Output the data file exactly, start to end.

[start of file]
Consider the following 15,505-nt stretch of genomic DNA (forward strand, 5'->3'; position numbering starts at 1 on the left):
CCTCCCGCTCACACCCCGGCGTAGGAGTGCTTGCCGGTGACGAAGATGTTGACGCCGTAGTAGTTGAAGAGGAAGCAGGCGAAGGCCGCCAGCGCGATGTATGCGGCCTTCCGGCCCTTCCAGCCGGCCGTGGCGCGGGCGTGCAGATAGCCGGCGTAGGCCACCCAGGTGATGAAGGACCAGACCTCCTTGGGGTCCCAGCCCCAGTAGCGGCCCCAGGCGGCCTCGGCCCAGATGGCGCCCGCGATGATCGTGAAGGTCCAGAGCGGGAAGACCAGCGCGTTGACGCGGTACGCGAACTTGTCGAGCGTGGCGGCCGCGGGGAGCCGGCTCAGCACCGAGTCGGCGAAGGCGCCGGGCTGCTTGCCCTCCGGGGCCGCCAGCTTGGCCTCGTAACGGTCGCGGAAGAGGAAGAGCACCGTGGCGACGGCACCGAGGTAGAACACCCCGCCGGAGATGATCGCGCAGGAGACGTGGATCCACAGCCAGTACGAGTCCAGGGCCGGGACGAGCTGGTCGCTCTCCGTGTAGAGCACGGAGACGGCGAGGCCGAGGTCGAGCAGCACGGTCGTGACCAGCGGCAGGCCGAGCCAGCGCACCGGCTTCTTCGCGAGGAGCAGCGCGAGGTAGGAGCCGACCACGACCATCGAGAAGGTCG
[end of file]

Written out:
Consider the following 15,505-nt stretch of genomic DNA (forward strand, 5'->3'; position numbering starts at 1 on the left):
CCTCCCGCTCACACCCCGGCGTAGGAGTGCTTGCCGGTGACGAAGATGTTGACGCCGTAGTAGTTGAAGAGGAAGCAGGCGAAGGCCGCCAGCGCGATGTATGCGGCCTTCCGGCCCTTCCAGCCGGCCGTGGCGCGGGCGTGCAGATAGCCGGCGTAGGCCACCCAGGTGATGAAGGACCAGACCTCCTTGGGGTCCCAGCCCCAGTAGCGGCCCCAGGCGGCCTCGGCCCAGATGGCGCCCGCGATGATCGTGAAGGTCCAGAGCGGGAAGACCAGCGCGTTGACGCGGTACGCGAACTTGTCGAGCGTGGCGGCCGCGGGGAGCCGGCTCAGCACCGAGTCGGCGAAGGCGCCGGGCTGCTTGCCCTCCGGGGCCGCCAGCTTGGCCTCGTAACGGTCGCGGAAGAGGAAGAGCACCGTGGCGACGGCACCGAGGTAGAACACCCCGCCGGAGATGATCGCGCAGGAGACGTGGATCCACAGCCAGTACGAGTCCAGGGCCGGGACGAGCTGGTCGCTCTCCGTGTAGAGCACGGAGACGGCGAGGCCGAGGTCGAGCAGCACGGTCGTGACCAGCGGCAGGCCGAGCCAGCGCACCGGCTTCTTCGCGAGGAGCAGCGCGAGGTAGGAGCCGACCACGACCATCGAGAAGGTCG